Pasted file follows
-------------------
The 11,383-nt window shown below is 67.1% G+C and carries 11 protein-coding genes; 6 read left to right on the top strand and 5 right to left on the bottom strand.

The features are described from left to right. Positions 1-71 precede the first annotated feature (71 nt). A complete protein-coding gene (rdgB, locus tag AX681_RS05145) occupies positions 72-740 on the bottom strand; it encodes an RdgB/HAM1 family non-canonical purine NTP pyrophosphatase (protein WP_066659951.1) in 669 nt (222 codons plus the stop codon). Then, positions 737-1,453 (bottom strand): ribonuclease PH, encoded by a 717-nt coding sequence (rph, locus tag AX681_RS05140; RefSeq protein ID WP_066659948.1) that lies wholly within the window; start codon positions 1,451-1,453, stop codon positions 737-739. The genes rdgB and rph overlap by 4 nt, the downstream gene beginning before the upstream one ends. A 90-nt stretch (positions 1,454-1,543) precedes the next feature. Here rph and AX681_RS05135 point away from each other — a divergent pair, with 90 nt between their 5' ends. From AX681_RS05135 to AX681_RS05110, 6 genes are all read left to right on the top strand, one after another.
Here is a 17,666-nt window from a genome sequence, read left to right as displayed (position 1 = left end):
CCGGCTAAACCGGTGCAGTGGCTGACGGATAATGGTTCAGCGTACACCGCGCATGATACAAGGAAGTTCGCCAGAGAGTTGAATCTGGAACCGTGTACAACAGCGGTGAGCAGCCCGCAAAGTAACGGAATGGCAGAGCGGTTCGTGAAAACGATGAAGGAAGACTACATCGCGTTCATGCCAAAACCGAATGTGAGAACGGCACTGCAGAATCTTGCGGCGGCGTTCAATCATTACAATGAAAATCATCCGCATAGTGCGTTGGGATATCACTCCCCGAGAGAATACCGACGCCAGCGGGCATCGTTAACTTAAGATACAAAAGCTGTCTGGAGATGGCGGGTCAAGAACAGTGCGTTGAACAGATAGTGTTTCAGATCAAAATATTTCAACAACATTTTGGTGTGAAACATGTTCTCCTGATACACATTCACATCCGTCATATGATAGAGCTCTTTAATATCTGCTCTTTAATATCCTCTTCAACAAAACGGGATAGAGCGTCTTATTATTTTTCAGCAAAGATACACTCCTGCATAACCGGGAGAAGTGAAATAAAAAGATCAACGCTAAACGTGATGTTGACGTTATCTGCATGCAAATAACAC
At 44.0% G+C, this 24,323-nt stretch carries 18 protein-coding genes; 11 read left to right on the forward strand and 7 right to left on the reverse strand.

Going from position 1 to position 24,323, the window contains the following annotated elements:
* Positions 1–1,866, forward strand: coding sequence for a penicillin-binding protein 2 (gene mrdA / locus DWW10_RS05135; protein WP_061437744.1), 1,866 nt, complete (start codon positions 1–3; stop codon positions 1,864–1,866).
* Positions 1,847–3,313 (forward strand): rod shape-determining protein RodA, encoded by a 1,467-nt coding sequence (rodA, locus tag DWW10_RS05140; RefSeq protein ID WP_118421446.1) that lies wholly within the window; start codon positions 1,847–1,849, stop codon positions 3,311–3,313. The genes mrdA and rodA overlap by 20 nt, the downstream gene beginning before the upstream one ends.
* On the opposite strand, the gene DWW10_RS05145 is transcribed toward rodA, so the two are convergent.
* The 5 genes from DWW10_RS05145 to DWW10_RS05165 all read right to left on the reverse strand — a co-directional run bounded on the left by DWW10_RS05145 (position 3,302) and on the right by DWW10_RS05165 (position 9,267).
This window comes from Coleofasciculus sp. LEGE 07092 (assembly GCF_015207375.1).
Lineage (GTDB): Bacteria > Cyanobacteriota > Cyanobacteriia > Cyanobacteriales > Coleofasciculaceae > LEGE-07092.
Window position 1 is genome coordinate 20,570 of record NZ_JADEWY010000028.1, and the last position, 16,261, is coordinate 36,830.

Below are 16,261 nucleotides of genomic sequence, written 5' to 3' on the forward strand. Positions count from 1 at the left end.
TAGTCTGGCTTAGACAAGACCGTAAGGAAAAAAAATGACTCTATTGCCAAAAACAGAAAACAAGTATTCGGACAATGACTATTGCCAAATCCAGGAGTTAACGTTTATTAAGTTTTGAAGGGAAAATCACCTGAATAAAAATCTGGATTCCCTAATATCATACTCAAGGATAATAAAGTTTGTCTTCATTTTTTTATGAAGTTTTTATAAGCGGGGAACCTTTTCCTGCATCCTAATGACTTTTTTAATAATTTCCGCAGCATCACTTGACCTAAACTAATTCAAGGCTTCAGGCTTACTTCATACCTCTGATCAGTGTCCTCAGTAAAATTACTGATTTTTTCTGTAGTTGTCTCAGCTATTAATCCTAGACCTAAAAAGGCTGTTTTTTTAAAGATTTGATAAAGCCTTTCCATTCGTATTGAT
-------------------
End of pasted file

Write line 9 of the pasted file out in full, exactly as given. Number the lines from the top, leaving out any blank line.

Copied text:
* On the opposite strand, the gene DWW10_RS05145 is transcribed toward rodA, so the two are convergent.